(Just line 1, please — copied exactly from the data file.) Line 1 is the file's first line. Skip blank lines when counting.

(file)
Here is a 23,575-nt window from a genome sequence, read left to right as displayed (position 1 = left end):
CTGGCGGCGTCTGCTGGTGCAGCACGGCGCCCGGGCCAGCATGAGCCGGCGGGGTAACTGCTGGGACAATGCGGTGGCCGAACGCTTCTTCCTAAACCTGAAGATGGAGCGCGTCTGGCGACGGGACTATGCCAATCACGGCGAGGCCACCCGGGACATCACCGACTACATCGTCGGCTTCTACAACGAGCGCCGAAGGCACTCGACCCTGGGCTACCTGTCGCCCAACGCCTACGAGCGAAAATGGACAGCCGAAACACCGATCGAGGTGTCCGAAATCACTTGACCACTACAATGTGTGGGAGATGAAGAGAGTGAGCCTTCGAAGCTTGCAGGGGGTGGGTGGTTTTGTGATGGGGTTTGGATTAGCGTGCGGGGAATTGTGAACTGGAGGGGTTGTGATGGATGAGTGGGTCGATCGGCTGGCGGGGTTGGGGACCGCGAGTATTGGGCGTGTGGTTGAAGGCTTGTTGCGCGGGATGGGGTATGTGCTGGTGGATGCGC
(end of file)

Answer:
Here is a 23,575-nt window from a genome sequence, read left to right as displayed (position 1 = left end):